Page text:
And then he remembers why he stayed a Hoya for his senior season: getting to be a senior.
"I just try to focus on [thinking] I have three or four more home games at Georgetown," Hibbert said. "I just try to make the best of it right now. The memories are something I'll have the rest of my life."
Hibbert's leadership has been a big part of why the Hoyas have national championship aspirations this season. But Big East-leading Georgetown is coming off its third loss of the season Saturday, at Louisville, as it hosts Villanova tonight at the Verizon Center.
The 19-3 Hoyas are unbeaten (12-0) at home this season, with their other losses at top-ranked Memphis and 25th-ranked Pittsburgh.
Hibbert, the preseason Big East player of the year, has continued his rapid development, though his offensive numbers are by no means dominant (13.2 points, 6.8 rebounds per game). He and his teammates make their bones at the defensive end, where Georgetown is among the best defensive teams in the country. Before losing Saturday, John Thompson III's team led NCAA Division I in field-goal percentage allowed (35.5) and was fifth in points allowed (56.7 per game).
"I just do what Coach needs me to do, and rebounding is one thing I have to do," Hibbert said. "It's not [forward Jonathan Wallace's] responsibility; it's my responsibility. It's not DaJuan [Summers'] responsibility to get it done. I do the things that need to be done that nobody really knows about."
Last year's Final Four team was led by junior forward Jeff Green, who went to the NBA and the Seattle SuperSonics. With Green gone, Hibbert, forward Patrick Ewing Jr., and Wallace have led the way, and the Hoyas have been a more balanced team.
"His growth and his understanding have been tremendous," Thompson said. "If someone were to pick up a stat sheet and look at that, you may not see that. But his game has really grown. And then you get what you get from seniors. You get to this point of the year, and there is definitely an understanding, a sense of urgency. Roy's going to have a lot of years to play basketball in his life, but his time here is coming to an end. Seniors understand that."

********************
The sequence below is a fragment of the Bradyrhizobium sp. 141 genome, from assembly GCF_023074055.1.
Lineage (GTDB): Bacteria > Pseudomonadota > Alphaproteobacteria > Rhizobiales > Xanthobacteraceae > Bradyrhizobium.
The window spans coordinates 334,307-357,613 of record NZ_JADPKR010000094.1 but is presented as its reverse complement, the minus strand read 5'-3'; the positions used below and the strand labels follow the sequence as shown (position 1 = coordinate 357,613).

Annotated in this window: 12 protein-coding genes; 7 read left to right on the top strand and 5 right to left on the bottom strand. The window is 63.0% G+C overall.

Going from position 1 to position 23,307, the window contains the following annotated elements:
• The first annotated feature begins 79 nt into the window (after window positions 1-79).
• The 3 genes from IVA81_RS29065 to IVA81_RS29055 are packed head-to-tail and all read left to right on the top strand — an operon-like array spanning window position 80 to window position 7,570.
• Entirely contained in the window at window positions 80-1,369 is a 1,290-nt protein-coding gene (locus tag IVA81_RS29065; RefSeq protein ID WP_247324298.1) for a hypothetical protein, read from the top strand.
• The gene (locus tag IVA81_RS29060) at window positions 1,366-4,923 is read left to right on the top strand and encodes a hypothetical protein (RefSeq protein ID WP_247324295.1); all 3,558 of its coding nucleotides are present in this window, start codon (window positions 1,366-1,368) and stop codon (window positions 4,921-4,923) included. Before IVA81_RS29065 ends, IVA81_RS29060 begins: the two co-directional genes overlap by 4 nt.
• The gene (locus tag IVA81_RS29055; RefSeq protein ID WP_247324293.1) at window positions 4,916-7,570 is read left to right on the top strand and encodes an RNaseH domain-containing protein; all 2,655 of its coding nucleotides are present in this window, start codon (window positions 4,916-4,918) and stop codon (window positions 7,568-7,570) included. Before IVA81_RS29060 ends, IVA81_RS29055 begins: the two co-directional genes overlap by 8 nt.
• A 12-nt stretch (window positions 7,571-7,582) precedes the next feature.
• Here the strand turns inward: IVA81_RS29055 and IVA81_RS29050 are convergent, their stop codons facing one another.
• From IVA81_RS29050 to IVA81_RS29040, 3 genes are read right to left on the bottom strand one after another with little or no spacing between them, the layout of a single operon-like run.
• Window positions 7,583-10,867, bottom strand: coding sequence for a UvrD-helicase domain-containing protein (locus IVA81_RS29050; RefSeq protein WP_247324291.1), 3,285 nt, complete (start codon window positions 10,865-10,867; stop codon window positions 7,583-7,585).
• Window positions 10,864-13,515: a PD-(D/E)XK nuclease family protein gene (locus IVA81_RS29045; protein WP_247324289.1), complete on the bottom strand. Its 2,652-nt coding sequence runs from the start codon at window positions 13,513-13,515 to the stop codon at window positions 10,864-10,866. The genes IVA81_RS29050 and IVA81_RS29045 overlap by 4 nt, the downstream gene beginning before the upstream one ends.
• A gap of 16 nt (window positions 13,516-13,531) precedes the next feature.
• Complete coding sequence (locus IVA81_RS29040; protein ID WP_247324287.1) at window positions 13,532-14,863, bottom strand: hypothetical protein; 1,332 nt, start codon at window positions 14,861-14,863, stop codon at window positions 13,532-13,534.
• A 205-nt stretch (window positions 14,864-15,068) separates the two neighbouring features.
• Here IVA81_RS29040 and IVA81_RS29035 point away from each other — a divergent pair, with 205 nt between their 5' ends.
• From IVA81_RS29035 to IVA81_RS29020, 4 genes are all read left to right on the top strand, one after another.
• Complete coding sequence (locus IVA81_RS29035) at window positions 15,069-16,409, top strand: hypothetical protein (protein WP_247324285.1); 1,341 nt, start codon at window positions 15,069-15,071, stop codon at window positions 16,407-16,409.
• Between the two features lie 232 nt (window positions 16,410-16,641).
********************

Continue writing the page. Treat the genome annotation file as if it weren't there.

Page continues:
That Hibbert has an NBA future still amuses many of his Georgetown teammates. To say he was not expected to continue the Georgetown big-man tradition of Patrick Ewing, Alonzo Mourning and Dikembe Mutombo - or even, for that matter, lesser Hoyas frontcourt lights like longtime pros Don Reid or Othella Harrington - is among the grander of understatements.
Mourning chuckles when he recalls Hibbert's early steps on the McDonough Arena court where the Hoyas now practice. John Thompson Jr. - "Big John," the longtime Hoyas coach and father of the current coach - has often said that Hibbert was the least-coordinated big man he'd ever seen as a freshman.
"I was one person who can say I didn't think Roy was going to become as gifted as he's become," said Ewing Jr., who should know, being the son of the Hoyas and Knicks legend.
In his last two seasons, Hibbert has worked to become better at everything - including hitting an improbable three-pointer in the final seconds that beat Connecticut in January.
"It was a shocker," Ewing Jr. said. "I'm glad he took it when the score was tied, rather than when [Georgetown] was down."
But it's no longer surprising to see Hibbert doing surprising things on the court. And as the calendar gets close to the end of his amateur career, Hibbert gets more determined to try to stop time, for just a little while.
"Obviously, the top of the mountain is winning the tournament," Hibbert said. "I think we're on the side of the mountain right now, looking up, trying to make our way up. Coach tries to stress we want to keep improving. We don't want to take any steps backward. We don't want to go back down that mountain."kaynak : NBA